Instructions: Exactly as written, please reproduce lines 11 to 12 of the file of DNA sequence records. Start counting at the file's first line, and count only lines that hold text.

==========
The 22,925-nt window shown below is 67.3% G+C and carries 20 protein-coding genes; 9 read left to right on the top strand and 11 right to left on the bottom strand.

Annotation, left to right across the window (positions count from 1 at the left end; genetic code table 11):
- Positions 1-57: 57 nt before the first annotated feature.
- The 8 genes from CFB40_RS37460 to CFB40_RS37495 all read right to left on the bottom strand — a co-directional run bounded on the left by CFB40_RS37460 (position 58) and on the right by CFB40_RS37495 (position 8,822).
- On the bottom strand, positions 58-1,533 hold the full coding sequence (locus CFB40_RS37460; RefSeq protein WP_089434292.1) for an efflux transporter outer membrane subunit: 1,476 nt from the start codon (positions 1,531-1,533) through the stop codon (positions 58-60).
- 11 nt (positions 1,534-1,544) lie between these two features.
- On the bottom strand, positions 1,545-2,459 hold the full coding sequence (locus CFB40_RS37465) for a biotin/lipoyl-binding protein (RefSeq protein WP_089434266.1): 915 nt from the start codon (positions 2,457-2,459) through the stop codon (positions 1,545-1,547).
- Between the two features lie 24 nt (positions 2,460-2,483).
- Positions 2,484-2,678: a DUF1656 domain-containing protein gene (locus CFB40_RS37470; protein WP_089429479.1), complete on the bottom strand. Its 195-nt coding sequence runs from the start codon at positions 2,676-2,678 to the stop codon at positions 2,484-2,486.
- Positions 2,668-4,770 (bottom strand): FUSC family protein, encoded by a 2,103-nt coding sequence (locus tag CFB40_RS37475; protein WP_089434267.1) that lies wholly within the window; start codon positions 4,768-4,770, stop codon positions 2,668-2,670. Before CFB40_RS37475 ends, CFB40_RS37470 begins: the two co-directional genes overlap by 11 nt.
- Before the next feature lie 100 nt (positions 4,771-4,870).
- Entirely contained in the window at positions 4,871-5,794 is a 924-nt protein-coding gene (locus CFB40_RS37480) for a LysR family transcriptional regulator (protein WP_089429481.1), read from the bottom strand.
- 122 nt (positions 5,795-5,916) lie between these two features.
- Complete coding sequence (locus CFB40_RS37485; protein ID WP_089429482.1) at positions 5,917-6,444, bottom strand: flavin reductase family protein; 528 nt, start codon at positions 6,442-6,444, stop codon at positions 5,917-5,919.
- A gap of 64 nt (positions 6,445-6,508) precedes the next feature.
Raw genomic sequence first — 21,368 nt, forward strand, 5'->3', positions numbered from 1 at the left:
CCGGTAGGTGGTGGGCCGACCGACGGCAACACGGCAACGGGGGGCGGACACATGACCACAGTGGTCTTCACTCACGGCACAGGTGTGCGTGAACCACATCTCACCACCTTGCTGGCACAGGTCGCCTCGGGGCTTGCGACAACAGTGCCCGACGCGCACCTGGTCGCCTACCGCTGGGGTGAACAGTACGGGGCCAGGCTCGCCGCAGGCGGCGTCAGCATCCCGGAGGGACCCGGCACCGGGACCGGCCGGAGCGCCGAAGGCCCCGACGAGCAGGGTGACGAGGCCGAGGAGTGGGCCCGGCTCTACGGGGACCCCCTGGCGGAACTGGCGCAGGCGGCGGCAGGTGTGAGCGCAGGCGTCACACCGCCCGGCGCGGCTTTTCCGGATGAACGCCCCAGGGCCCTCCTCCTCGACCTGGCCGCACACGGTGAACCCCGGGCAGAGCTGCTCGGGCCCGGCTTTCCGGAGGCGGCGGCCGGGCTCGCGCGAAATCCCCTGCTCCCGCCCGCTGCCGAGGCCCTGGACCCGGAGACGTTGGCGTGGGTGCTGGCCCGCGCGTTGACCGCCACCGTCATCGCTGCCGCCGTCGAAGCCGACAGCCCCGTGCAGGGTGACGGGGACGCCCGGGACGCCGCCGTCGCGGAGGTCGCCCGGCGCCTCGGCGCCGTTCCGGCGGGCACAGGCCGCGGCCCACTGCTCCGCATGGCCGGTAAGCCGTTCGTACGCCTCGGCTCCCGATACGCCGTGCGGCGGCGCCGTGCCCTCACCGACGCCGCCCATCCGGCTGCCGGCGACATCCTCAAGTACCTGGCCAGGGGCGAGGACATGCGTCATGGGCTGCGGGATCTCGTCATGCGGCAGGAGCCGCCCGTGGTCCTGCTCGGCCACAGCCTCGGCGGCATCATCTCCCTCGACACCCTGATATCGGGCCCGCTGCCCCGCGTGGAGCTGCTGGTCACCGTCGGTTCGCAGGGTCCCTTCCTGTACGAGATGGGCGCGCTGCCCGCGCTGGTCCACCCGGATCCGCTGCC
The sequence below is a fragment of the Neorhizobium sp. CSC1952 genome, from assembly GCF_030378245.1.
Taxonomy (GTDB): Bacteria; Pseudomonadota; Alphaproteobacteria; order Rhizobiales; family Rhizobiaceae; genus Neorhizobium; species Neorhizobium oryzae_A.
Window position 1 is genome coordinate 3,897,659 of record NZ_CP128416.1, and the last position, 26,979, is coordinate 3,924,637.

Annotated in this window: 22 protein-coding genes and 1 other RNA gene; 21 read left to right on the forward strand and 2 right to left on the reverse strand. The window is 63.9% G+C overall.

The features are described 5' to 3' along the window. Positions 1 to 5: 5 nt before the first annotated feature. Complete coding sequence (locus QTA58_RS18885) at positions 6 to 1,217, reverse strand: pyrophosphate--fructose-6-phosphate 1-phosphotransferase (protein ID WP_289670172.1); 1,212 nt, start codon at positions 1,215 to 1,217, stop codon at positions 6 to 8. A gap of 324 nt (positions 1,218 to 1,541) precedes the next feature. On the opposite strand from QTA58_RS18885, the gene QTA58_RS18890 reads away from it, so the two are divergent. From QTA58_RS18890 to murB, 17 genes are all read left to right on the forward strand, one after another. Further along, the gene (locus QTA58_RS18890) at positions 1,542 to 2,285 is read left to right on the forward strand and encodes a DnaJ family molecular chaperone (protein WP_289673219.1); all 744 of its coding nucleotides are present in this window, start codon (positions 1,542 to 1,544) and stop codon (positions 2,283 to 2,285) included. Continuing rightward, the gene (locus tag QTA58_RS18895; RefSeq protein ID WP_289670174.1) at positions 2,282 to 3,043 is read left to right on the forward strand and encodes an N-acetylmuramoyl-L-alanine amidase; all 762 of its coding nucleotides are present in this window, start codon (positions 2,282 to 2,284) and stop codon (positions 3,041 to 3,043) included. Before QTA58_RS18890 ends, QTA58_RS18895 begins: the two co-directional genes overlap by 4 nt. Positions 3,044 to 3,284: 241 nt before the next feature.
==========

- Before the next feature lie 100 nt (positions 4,771-4,870).
- Entirely contained in the window at positions 4,871-5,794 is a 924-nt protein-coding gene (locus CFB40_RS37480) for a LysR family transcriptional regulator (protein WP_089429481.1), read from the bottom strand.